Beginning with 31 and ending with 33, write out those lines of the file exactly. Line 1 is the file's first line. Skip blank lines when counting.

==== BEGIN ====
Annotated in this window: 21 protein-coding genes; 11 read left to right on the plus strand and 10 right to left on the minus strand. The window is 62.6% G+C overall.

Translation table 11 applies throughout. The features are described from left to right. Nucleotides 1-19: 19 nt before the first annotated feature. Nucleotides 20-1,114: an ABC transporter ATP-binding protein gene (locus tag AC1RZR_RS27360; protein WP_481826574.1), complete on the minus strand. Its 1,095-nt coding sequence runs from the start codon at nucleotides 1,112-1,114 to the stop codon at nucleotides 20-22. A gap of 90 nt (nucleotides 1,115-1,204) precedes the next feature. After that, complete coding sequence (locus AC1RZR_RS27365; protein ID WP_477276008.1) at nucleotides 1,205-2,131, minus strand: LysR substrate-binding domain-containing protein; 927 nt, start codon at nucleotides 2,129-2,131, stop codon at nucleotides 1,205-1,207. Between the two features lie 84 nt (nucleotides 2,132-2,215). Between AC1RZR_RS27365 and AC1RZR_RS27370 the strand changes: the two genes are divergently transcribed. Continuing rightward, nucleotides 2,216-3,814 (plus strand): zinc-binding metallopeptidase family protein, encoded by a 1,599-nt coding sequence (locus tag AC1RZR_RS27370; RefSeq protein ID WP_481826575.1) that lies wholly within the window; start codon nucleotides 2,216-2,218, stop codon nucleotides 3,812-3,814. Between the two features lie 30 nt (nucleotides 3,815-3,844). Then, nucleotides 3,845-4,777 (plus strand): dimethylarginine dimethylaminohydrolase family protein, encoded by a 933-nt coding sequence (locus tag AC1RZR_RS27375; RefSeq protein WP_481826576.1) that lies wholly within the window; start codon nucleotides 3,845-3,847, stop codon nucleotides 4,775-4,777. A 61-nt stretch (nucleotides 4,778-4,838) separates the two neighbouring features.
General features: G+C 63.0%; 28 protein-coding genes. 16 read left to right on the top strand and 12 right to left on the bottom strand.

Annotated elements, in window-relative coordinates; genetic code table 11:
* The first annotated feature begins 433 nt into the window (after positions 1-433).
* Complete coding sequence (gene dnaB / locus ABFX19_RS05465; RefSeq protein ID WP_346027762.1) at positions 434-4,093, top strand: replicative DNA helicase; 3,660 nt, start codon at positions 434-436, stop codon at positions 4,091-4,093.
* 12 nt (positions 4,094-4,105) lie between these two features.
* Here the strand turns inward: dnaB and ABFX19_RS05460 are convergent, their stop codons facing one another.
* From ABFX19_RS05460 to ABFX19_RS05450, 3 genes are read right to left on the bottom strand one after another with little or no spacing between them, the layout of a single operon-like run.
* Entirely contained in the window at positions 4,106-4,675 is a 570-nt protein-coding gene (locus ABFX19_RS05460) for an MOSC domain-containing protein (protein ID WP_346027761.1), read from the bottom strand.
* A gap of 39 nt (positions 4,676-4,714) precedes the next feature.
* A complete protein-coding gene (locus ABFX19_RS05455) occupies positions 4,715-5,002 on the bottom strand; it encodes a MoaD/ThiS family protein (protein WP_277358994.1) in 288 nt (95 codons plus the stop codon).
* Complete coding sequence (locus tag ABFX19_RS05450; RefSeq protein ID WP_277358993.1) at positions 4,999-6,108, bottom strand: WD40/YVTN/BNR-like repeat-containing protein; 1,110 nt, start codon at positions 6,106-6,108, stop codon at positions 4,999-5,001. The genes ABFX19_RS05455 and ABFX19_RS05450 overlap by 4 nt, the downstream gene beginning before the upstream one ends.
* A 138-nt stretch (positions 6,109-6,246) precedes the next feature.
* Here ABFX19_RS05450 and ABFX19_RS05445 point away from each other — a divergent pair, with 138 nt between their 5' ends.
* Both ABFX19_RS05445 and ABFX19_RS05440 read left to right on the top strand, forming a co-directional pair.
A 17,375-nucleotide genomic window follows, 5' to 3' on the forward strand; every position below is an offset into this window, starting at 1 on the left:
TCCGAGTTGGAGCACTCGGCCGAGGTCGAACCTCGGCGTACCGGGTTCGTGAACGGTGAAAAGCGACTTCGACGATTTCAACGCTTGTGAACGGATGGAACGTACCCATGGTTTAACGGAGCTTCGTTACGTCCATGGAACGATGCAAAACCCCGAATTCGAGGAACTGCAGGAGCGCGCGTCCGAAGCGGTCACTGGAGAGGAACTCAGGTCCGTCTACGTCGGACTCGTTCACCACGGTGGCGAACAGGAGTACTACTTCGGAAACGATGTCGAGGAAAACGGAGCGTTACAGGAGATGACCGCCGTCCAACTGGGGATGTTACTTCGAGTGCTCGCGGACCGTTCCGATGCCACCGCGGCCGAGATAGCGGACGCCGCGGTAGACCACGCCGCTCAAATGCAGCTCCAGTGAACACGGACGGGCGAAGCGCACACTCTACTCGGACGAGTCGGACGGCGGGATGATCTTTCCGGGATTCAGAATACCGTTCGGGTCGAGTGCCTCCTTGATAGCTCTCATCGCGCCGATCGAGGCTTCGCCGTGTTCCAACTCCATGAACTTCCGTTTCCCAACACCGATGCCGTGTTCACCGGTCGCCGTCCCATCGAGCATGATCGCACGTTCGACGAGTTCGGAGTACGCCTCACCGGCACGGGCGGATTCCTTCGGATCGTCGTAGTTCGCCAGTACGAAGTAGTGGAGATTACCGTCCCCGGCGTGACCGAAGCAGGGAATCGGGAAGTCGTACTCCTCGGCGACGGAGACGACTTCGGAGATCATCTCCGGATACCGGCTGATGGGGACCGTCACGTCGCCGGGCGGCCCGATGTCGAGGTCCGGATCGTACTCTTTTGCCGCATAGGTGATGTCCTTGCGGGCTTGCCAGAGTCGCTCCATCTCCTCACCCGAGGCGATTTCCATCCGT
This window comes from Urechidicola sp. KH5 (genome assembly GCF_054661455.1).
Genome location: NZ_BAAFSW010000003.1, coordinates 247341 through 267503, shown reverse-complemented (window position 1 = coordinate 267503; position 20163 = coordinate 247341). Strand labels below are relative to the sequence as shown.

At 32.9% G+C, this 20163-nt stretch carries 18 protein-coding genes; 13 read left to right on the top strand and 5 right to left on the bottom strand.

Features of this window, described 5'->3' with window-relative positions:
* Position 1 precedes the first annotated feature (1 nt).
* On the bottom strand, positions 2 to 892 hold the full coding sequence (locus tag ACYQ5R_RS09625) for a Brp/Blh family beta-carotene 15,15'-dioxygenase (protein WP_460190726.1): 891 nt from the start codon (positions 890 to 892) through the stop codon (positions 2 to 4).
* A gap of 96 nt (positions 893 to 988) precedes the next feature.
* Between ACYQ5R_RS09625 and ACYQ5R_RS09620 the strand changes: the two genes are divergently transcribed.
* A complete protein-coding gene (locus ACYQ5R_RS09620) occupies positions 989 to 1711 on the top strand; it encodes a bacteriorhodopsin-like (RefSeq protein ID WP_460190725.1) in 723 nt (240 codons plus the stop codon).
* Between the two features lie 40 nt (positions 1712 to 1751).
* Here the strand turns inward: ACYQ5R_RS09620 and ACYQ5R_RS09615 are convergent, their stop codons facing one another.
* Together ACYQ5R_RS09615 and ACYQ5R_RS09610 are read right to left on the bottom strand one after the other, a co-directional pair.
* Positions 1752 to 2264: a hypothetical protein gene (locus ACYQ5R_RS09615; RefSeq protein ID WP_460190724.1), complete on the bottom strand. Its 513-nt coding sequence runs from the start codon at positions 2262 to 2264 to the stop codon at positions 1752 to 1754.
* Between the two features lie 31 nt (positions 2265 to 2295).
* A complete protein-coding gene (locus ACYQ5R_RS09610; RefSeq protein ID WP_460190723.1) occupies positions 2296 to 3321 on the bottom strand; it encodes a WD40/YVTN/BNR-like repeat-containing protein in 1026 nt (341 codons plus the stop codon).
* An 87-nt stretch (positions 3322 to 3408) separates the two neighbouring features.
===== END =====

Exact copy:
* Positions 1752 to 2264: a hypothetical protein gene (locus ACYQ5R_RS09615; RefSeq protein ID WP_460190724.1), complete on the bottom strand. Its 513-nt coding sequence runs from the start codon at positions 2262 to 2264 to the stop codon at positions 1752 to 1754.
* Between the two features lie 31 nt (positions 2265 to 2295).
* A complete protein-coding gene (locus ACYQ5R_RS09610; RefSeq protein ID WP_460190723.1) occupies positions 2296 to 3321 on the bottom strand; it encodes a WD40/YVTN/BNR-like repeat-containing protein in 1026 nt (341 codons plus the stop codon).